The Most Jaw-Dropping and Well-Deserved of Corporate Takedowns; Facebook Knows Instagram Is Toxic for Teen Girls; Pandemic update

By Whitney Tilson

Wednesday, September 15, 2021

1) I'm biased, of course, but I think my colleague Berna Barshay's free Empire Financial Daily is a must-read. She and I write our daily missives completely independently and quite differently. While we have similar approaches to investing, I tend to touch on various topics, while she does a deep dive into only one each day.

Yesterday's Empire Financial Daily on teen girl clothing retailer Brandy Melville, The Most Jaw-Dropping and Well-Deserved of Corporate Takedowns, caught my eye because one of my daughters used to be a big fan. But after reading Berna's e-mail, I don't think any of my daughters will ever shop there again... Excerpt:

Business Insider published an explosive exposé last week, based on interviews with more than 30 current and former employees in eight cities, and it became clear that the executives at the company have been incredibly intentional in promoting a vision of beauty that excludes anyone who isn't white, blonde, and extremely thin. According to a former employee, this directive comes straight from CEO Marsan. The employee also offered an origin story for the "one size fits most" strategy...

There was a day when Stephan told us, 'Take everything but the three smallest sizes off the floor' ... From that moment on, we did not carry anything above a size 4.

This backstory would strike most women as quite offensive, but it is only the tip of the iceberg of what Business Insider uncovered...

The article chronicles a culture of misogyny and exploitation of young girls that is enough to make your stomach turn...

And if that weren't enough, there is a healthy dose of racism as well...

Five current and former New York employees said that Black employees would be routinely fired when white workers became available. One commented, "Even if they were the best employees ever, they would only keep the ones that were pretty or mixed [race]."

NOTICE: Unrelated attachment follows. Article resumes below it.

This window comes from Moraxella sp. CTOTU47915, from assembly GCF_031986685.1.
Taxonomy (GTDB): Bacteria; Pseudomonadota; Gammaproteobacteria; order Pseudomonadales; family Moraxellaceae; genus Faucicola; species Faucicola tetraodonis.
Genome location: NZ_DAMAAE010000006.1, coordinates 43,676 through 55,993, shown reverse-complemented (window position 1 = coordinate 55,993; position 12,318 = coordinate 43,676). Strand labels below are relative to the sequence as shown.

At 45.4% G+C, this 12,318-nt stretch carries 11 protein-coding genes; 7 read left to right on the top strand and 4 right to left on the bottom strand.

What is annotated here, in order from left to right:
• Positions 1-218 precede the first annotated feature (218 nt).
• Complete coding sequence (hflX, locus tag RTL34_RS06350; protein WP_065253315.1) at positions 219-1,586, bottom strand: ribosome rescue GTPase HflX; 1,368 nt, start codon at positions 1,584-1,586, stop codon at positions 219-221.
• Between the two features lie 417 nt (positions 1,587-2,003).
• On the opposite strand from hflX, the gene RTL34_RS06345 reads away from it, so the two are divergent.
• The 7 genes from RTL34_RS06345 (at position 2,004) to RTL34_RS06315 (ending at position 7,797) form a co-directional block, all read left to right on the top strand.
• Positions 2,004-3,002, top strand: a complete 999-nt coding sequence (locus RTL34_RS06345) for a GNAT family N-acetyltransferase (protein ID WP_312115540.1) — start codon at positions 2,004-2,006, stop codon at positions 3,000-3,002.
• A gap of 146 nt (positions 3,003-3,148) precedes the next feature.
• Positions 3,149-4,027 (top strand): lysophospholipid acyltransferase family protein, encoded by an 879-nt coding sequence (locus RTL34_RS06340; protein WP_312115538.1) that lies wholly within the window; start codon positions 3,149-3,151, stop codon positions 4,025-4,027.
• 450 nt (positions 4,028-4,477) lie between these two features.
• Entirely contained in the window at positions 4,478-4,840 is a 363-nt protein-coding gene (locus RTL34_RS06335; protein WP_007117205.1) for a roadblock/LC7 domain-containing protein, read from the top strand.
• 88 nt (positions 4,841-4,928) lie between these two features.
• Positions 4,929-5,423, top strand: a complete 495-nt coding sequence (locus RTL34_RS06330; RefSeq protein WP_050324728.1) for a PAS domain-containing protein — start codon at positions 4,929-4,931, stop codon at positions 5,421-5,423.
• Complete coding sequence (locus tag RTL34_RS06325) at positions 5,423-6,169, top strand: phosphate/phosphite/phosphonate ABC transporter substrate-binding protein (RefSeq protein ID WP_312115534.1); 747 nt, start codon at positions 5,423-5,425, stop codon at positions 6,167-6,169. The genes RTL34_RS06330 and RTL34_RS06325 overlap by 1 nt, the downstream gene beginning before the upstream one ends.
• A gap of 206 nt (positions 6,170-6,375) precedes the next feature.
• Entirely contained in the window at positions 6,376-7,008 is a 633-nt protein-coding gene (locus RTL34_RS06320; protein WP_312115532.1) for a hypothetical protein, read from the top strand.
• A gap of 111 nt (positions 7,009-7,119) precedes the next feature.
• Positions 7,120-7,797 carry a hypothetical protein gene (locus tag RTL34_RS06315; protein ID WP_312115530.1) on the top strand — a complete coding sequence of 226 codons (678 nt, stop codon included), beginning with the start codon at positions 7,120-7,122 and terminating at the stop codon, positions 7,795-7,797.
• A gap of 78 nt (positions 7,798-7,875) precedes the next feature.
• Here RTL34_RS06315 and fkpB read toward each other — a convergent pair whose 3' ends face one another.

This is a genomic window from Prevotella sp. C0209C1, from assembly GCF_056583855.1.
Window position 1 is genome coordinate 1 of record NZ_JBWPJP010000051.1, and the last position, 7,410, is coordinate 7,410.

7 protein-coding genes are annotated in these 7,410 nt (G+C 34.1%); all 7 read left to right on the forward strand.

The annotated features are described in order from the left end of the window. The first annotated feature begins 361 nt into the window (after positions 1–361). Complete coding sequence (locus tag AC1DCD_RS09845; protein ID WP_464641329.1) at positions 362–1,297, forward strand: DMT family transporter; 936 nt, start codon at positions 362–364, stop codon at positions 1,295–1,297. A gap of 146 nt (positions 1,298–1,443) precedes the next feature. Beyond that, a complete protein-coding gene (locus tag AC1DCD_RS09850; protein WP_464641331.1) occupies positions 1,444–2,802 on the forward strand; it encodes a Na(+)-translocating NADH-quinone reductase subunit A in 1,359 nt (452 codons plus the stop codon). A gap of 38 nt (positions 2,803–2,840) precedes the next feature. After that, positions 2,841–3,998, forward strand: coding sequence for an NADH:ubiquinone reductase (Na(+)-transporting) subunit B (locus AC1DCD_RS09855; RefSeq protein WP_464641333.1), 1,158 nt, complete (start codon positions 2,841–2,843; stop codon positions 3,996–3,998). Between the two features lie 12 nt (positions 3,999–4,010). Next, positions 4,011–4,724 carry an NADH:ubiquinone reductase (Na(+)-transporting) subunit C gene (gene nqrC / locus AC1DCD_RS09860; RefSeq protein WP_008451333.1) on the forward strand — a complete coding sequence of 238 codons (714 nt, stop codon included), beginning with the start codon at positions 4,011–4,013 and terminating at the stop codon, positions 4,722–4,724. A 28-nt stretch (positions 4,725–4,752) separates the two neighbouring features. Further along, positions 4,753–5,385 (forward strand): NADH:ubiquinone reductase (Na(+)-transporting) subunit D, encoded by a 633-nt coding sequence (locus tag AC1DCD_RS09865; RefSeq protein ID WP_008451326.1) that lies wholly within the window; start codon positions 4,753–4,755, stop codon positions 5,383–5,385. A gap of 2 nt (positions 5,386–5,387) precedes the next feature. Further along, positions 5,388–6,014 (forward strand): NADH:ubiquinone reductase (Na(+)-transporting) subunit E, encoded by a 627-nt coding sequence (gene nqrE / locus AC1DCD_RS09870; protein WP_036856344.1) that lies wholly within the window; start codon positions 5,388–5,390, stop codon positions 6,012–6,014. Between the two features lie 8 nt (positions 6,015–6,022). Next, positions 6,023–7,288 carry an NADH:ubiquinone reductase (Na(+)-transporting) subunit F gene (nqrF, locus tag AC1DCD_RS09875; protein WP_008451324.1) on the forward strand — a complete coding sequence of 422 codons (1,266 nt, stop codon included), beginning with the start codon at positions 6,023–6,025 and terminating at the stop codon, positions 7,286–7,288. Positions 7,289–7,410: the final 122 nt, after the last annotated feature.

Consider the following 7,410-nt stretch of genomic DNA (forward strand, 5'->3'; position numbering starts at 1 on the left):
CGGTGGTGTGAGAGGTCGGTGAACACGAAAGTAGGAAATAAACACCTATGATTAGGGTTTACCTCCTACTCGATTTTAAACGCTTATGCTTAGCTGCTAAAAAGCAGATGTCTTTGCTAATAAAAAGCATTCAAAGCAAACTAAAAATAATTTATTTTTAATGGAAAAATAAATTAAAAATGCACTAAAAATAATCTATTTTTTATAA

And it gets even worse...

Brandy Melville's top executives, including CEO Marsan, maintained a text chat that contained large amounts of pornographic, racist, and Nazi content...

Reports also abound of adult male executives bringing alcohol to share with teenage workers at the store.

There is also at least one allegation of rape made by a former employee against an executive.

PS – If you don't currently receive Berna's Empire Financial Daily, simply enter your e-mail address here. It's free!

2) Speaking of companies doing damage to young women, this article published yesterday in The Wall Street Journal is another must-read. I'm not surprised by the general direction of the findings, but I am shocked at the magnitude of the problem!

Kudos to the WSJ for a piece of reporting that is likely to force Facebook (FB), which owns Instagram, to make long-overdue changes: Facebook Knows Instagram Is Toxic for Teen Girls, Company Documents Show. Excerpt:

"Thirty-two percent of teen girls said that when they felt bad about their bodies, Instagram made them feel worse," the researchers said in a March 2020 slide presentation posted to Facebook's internal message board, reviewed by The Wall Street Journal. "Comparisons on Instagram can change how young women view and describe themselves."

For the past three years, Facebook has been conducting studies into how its photo-sharing app affects its millions of young users. Repeatedly, the company's researchers found that Instagram is harmful for a sizable percentage of them, most notably teenage girls.